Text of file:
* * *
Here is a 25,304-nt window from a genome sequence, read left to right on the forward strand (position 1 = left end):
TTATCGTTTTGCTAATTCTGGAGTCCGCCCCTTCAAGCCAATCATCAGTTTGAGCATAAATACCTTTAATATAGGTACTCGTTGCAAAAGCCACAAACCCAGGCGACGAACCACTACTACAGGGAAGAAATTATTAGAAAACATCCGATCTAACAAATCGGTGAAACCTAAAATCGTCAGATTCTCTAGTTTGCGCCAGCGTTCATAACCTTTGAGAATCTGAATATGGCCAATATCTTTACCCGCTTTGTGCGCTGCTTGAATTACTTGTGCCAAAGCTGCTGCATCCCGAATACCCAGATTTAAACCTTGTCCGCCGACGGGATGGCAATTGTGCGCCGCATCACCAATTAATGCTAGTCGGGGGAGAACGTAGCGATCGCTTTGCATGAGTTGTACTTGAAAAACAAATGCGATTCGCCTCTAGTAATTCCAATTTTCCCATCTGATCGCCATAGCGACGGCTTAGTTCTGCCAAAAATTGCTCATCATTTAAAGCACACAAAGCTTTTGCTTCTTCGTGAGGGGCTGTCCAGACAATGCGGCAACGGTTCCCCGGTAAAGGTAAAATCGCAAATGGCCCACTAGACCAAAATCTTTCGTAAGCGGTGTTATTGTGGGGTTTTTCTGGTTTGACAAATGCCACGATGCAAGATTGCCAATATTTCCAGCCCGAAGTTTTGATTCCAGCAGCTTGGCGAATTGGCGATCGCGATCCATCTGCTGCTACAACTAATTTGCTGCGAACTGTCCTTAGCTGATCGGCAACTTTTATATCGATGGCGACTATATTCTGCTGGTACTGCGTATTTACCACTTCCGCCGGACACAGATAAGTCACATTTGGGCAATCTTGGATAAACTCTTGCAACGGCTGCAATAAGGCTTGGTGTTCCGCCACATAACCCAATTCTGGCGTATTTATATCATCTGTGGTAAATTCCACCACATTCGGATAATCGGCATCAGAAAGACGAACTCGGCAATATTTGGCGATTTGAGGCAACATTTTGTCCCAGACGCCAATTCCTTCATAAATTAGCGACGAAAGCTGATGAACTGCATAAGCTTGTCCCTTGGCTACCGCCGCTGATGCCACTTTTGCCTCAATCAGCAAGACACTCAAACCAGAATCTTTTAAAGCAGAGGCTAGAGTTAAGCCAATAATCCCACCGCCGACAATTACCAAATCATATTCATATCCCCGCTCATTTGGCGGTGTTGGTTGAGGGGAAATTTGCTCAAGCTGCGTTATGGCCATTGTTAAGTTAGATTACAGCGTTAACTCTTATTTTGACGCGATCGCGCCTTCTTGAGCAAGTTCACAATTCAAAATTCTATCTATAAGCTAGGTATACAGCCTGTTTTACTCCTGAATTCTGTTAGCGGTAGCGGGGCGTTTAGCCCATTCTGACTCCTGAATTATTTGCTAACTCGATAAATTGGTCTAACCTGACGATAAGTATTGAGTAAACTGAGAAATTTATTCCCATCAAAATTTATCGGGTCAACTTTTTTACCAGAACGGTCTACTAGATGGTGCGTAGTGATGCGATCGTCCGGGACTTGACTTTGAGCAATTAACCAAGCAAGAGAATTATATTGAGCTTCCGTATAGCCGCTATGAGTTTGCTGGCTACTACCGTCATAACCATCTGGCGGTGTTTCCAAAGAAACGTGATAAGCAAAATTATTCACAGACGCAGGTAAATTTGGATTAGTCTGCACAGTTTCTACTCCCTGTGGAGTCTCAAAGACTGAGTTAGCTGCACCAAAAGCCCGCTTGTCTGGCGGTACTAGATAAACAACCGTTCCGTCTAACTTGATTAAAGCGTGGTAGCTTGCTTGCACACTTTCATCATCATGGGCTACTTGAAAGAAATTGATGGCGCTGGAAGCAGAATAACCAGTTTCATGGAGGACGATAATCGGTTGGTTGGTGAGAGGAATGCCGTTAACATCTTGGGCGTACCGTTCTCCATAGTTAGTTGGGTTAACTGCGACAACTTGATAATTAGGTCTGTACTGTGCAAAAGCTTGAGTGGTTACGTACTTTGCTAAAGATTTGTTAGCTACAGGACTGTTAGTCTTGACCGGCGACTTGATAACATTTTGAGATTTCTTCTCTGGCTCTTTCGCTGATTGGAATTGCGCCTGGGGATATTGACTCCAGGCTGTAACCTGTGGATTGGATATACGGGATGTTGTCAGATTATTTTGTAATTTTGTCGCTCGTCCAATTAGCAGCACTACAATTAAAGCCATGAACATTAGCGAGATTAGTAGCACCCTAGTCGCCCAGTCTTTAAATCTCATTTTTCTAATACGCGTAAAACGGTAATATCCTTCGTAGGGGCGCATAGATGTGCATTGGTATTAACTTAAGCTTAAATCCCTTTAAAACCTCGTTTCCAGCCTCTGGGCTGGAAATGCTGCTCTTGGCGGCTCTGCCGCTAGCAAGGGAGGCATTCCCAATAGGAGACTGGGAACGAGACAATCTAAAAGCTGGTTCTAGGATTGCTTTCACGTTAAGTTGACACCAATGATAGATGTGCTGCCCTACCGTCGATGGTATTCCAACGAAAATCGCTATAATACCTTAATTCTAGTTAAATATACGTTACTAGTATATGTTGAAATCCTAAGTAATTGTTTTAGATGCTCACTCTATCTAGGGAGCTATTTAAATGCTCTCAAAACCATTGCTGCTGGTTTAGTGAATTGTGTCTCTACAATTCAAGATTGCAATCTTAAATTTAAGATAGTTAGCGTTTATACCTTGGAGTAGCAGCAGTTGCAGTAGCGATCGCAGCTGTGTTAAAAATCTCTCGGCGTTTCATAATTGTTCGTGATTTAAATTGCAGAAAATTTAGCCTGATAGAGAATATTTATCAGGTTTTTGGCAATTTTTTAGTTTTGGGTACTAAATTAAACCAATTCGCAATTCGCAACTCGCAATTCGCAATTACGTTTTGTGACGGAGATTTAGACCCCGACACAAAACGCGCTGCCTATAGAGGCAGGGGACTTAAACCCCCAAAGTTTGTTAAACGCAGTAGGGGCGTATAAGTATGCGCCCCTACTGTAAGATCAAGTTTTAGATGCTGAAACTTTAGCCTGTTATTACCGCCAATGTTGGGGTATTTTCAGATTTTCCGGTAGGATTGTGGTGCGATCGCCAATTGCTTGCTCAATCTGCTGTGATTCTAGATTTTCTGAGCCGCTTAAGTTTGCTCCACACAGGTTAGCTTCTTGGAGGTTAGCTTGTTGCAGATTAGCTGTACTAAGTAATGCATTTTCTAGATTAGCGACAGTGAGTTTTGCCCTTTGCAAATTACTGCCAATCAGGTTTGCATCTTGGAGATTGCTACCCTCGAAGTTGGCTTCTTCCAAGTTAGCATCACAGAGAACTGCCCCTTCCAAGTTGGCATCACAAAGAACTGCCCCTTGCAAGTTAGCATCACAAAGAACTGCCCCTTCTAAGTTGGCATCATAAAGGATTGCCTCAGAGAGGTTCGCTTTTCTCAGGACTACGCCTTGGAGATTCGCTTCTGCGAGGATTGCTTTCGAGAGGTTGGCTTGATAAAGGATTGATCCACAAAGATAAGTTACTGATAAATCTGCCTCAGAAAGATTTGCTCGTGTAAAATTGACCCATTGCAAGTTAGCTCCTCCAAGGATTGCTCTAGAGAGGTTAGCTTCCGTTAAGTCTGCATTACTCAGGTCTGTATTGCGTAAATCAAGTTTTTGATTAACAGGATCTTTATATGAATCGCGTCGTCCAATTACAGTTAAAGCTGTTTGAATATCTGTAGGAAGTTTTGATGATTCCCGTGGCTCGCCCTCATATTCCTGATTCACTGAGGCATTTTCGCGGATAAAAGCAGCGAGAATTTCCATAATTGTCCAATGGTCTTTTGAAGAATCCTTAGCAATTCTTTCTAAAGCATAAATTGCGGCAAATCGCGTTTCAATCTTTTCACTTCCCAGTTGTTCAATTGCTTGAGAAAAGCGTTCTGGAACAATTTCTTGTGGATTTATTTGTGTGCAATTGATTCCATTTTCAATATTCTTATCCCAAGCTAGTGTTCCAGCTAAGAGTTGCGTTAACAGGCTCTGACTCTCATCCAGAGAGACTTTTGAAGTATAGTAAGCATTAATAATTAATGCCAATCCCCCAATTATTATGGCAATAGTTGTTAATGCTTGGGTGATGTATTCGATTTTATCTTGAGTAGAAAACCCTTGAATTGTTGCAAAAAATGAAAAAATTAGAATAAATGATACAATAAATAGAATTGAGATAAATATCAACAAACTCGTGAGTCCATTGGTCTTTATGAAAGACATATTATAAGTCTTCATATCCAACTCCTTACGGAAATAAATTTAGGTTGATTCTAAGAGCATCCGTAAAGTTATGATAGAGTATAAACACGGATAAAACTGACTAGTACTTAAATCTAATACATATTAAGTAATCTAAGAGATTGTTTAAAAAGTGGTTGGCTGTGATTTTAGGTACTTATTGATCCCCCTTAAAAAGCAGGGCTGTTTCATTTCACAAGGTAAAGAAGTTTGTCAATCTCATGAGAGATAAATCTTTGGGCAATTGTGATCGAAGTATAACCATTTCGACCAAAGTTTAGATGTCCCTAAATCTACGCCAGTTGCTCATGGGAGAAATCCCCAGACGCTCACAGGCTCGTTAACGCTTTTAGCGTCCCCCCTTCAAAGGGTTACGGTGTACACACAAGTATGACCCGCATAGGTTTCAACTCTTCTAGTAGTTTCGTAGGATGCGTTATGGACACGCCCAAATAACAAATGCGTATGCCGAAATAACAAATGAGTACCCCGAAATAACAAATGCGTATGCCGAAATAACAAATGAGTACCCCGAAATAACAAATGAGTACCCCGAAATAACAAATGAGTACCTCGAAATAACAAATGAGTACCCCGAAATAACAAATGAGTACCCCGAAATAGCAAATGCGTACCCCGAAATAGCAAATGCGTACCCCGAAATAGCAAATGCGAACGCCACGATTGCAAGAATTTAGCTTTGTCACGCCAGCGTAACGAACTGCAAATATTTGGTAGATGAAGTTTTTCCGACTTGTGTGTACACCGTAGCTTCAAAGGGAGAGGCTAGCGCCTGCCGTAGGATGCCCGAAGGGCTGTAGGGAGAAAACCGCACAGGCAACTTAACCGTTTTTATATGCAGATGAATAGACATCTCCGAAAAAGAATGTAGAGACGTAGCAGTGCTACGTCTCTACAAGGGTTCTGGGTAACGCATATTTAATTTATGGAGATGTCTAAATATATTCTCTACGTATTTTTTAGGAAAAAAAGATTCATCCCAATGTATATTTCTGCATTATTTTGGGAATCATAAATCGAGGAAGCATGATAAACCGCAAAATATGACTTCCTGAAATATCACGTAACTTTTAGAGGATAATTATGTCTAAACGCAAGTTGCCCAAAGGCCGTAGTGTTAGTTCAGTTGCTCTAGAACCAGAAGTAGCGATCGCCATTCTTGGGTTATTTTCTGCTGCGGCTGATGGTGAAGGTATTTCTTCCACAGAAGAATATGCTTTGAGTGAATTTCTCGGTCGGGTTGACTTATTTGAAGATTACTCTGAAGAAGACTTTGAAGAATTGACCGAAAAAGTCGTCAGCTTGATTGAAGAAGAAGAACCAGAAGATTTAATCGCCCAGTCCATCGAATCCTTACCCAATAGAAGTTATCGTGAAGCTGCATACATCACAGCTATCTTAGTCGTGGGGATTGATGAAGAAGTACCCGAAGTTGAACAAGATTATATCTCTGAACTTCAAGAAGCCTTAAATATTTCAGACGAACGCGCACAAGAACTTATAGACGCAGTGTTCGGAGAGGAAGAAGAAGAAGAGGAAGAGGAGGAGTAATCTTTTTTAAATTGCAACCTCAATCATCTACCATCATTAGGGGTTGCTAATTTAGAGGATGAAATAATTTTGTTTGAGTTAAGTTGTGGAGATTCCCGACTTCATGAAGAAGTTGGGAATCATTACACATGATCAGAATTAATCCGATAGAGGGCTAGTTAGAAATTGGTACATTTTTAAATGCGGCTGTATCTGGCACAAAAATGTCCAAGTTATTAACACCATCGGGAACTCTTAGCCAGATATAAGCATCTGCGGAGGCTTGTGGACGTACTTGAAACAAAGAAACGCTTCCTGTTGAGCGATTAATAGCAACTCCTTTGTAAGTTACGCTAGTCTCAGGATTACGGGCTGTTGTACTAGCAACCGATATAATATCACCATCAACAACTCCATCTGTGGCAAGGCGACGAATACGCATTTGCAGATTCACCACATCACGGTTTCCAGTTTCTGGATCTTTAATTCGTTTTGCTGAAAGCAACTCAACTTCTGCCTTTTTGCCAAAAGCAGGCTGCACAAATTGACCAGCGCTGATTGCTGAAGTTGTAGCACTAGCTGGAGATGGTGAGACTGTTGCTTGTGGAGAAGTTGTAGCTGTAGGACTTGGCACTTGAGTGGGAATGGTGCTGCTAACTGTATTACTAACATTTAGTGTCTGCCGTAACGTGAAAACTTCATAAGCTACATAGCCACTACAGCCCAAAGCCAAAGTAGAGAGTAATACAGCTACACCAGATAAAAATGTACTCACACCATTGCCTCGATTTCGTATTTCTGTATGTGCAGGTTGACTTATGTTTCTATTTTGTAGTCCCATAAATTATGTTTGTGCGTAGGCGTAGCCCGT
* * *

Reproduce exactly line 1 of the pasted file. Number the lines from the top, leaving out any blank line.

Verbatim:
Here is a 25,304-nt window from a genome sequence, read left to right on the forward strand (position 1 = left end):